I always have these niggling -recovery- thoughts and questions than run through my mind now and again..things that I cannot turn to the nearest human and clarify or gain peace of mind from, because they just.don’t.get it. And I know full well that the feedback I get will most certainly make me believe I am a looney-bin who dreams up diseases. Yeah, not cool guys, not cool. Therefore I am eternally grateful to Amanda for giving today’s Thinking Out Loud a theme that I can use to my advantage..by reading up on everyone’s take on eating disorders, and hopefully be inspired and maybe even get some answers on persisting little pestering questions I have. Because just when you think you’ve got it figured out..you don’t.
1. I kind of really want to get my family to read up on the NEDA website, but I’m so reluctant to make a big deal out of my eating disorder. I mean it is a big deal of course..but my parents tend to get really touchy on the subject and since it appears to them that all is well and good, it’s almost like it’s painful for them to be reminded by my anorexia.
2. I’m grateful that I have found the strength to soldier on without a team, or a family whose knowledgeable on eating disorders, but there are times where I wish I had a sense of structure pushing me on. I’m not following a meal plan, I’m not weighing..the growing freedom is liberating but at the same time, I’d like to ‘know’. To get weighed and have someone tell me where I ‘stand’. To have someone explain to me, why my body becomes tender and feel bruised when I eat to the point of satisfaction? Because really, how blissful is ignorance?
3. I’ve got to admit I am slightly worried about developing an awareness of recognising when I’m full. It can’t be possible to be so constantly hungry! My weight-gain concern has shifted to worrying about if I am over-eating or not. Recovery is so much more that just reaching that weight. I want to be able to gain a sense of intuitiveness once I’m in a good place.
4. I forget how ‘delicate’ (I’d rather not use the word weak) I am right now. When I was at my lowest weight I didn’t feel delicate, though I obviously looked it. I felt strong and in my comfort zone, in a twisted nauseating way. Now I tire easily and I hurt ridiculously quickly. Every tiny scrape cuts through skin..a day of extra moving about leaves me swollen and sore. Do you know what’s frustrating? I feel like I’m doing the right thing by putting little strain on my body and yet I damage so easily by the littlest of things…
5. On Saturday I jogged from the office to the house – about 10 metres! – not a fast intentional jog. As I slowed to a walk I felt some strain in my right foot. Sunday morning it was slightly achy and swollen and gradually worsened as the days progressed. Right now (Wednesday) it is painful to the touch, and the big downer..all ‘shoes’ are kinda off-limits.
6. I seem to have alternate ‘hangry’ days..less traumatic than every.single.day. It still drives me to desperation when I start eating and am overcome with such hunger in feels like I wouldn’t want to stop eating. I do of course. Stop that is. But it never fails to get me in a tizz when I cannot wait after lunch for a decent while for my next snack, and simply have to have it “NOW”!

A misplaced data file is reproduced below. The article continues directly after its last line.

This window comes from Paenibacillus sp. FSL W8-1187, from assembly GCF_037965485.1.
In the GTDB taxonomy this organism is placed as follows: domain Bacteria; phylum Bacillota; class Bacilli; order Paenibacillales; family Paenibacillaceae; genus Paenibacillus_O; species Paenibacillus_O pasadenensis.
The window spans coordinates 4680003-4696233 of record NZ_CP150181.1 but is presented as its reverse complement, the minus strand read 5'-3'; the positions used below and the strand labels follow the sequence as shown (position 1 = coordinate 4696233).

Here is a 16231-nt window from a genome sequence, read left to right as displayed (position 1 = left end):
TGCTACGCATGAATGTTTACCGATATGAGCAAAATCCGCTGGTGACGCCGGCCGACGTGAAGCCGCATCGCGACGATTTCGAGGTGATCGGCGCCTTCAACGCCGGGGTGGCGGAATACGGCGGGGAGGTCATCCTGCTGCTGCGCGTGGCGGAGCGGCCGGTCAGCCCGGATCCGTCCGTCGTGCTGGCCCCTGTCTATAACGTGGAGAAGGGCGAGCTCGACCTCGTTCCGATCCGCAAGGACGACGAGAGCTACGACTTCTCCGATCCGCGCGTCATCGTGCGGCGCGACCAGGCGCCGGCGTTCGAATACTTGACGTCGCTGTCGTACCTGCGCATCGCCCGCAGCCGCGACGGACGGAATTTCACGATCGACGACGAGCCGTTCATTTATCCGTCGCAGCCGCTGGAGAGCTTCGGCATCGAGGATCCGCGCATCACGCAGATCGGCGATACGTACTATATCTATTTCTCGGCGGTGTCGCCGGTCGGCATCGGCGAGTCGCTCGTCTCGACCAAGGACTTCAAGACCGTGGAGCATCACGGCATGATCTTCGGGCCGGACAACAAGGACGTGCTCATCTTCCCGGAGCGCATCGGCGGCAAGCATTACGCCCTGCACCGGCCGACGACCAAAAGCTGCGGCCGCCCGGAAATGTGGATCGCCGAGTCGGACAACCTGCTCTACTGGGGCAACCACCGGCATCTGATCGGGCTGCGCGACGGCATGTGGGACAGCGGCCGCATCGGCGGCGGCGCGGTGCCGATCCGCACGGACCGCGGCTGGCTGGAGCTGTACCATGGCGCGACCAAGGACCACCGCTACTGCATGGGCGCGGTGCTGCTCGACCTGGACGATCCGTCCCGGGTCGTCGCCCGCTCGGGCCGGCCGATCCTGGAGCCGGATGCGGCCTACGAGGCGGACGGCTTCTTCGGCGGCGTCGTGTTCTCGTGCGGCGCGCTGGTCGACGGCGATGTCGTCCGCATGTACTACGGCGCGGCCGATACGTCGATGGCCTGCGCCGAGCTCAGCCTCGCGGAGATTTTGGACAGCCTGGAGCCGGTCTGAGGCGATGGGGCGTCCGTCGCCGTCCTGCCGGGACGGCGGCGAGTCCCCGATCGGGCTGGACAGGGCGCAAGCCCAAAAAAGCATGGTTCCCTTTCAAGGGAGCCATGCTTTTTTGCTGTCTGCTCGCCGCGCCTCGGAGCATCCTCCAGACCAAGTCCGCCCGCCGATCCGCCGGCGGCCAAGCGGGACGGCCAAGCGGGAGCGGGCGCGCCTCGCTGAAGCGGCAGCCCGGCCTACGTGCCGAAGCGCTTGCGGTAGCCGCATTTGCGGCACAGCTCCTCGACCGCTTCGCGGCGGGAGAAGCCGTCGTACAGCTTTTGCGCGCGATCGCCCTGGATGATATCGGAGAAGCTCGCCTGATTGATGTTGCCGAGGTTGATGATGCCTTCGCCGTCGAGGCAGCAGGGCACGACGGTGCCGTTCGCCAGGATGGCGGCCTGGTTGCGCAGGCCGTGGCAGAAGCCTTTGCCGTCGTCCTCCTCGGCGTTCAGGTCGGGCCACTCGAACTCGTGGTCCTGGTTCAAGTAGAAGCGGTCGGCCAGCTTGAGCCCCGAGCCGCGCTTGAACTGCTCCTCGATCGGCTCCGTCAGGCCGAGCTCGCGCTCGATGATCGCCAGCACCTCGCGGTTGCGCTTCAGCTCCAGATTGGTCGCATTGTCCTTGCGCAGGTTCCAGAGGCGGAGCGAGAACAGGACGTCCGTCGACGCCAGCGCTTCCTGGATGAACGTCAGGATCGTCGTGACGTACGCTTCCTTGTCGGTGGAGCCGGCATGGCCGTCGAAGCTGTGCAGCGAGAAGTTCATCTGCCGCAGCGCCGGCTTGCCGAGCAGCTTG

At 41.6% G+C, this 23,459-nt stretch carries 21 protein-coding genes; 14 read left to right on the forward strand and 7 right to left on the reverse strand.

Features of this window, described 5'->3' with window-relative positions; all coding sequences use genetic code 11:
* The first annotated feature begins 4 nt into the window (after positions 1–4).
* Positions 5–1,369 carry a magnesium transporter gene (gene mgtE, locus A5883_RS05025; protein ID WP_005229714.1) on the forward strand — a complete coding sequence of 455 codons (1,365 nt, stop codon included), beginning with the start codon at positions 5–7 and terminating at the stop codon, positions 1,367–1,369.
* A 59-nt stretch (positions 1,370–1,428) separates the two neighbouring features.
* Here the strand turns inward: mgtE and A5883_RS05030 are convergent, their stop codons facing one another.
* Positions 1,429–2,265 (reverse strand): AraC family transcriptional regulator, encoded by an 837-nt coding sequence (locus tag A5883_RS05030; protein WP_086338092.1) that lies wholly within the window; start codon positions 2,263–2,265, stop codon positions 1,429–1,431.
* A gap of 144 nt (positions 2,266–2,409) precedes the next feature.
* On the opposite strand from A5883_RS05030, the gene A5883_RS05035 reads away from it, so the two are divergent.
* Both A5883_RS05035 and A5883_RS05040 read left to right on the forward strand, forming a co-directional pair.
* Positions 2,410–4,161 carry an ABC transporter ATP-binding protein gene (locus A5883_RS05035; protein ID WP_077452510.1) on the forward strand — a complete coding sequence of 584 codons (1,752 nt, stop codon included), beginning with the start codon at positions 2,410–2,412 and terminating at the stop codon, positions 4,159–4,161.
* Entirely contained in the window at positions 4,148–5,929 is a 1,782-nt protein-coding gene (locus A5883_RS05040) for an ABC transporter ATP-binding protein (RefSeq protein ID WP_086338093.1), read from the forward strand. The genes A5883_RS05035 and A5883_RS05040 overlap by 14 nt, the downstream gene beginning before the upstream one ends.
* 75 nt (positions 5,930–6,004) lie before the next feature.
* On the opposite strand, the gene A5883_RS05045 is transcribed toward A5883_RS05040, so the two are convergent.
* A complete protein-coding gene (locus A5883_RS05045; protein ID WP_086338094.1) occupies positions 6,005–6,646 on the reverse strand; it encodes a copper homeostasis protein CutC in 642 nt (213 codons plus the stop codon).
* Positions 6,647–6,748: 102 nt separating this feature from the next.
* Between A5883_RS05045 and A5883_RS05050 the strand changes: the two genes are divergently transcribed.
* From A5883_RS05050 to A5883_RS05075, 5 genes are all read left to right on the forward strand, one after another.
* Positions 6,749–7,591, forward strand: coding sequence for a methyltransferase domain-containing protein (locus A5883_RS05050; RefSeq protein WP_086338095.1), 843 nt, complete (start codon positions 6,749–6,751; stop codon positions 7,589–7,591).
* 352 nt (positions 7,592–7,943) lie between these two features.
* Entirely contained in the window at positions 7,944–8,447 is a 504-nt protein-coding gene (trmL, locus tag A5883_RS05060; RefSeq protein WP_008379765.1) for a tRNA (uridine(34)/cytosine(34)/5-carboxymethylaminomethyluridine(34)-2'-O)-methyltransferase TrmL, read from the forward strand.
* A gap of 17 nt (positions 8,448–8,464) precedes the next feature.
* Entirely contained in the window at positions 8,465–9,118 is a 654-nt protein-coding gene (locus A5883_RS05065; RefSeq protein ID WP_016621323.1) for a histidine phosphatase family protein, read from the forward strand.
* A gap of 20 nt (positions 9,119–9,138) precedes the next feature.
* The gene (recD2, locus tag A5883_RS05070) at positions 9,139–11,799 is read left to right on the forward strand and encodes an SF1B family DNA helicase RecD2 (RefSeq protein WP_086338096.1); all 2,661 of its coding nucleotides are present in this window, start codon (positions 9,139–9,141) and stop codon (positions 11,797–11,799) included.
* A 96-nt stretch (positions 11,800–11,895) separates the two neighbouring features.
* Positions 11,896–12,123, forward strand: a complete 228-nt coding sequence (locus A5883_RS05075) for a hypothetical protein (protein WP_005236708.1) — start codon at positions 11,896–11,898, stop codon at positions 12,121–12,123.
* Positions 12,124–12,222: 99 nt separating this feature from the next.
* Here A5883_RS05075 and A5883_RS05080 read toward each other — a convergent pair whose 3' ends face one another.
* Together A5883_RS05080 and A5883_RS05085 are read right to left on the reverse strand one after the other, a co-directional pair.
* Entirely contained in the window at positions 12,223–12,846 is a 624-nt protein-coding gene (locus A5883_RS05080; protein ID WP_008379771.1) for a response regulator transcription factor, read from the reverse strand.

7. I went through two bouts of ‘trying to recover’ and relapsing after a short while before I made up my mind to just do it. I didn’t even know I was ‘relapsing’, but it took just 3-4 days of restricting to end up in a really bad place. The more I travel forward, the less appealing any form of restricting – as a means to achieve control in life – becomes. Which brings me to ask..what was the building blocks behind your eating disorder?
8. I remember it all fairly clearly. I couldn’t cope with feeling like a failure. It seemed like in every area of my life I was not doing as well as I expected of myself. I was partaking in a physically and mentally demanding sport, and as I lost weight, my quality of performance decreased. Only it didn’t seem to matter at the time. I felt like I was achieving something. And I was. I was surely succeeding in destroying myself.
9. There was one person in the integral start of my journey who could relate to me and understand me better than any other human in my life…and that was my Coach who had also had anorexia due to the exact same ‘life issues’ when she was a teenager. She spurred me on at every lesson and our time together was more than just training. When I think back..I can see it served as therapy to me. She knew me before the dreaded ED took its grip on me, watched my spiral downward..voiced her concerns -to me and my family -and gave advice at every session without making me feel alien She had this way of ushering me in the right direction with such tact, that I actually took her words to mind, instead of pushing her away. I’ll never forget how she glowed with joy, when she said, in her words “I see the sparkle in your eyes has returned. But you’ve got a long way to go. And you’re going to get there, just keep at it!”
After growing close to her in our 5-6 years together, she passed away after suffering a stroke one morning. She was only in her 40’s. I was worried on how I would handle the grief weighing heavily on my heart. But I knew that I could not let it send me falling. When she left, I quit the sport and dedicated myself to giving my body the rest that was long overdue. I associated it too strongly with my Coach to continue. It turned out to be a good decision, for only then the weight started to come on. My body couldn’t cope with any additional stress. As off recently, I’ve been thinking about her and missing her terribly much..longing for our talks about life together as I absorbed the powerful movement of a horse beneath me. And since I am tearing now, I’m ready to leave it at that. A very much all-over-the-show stream of thoughts, but at least it’s all part of the randomness going on at http://runningwithspoons.com.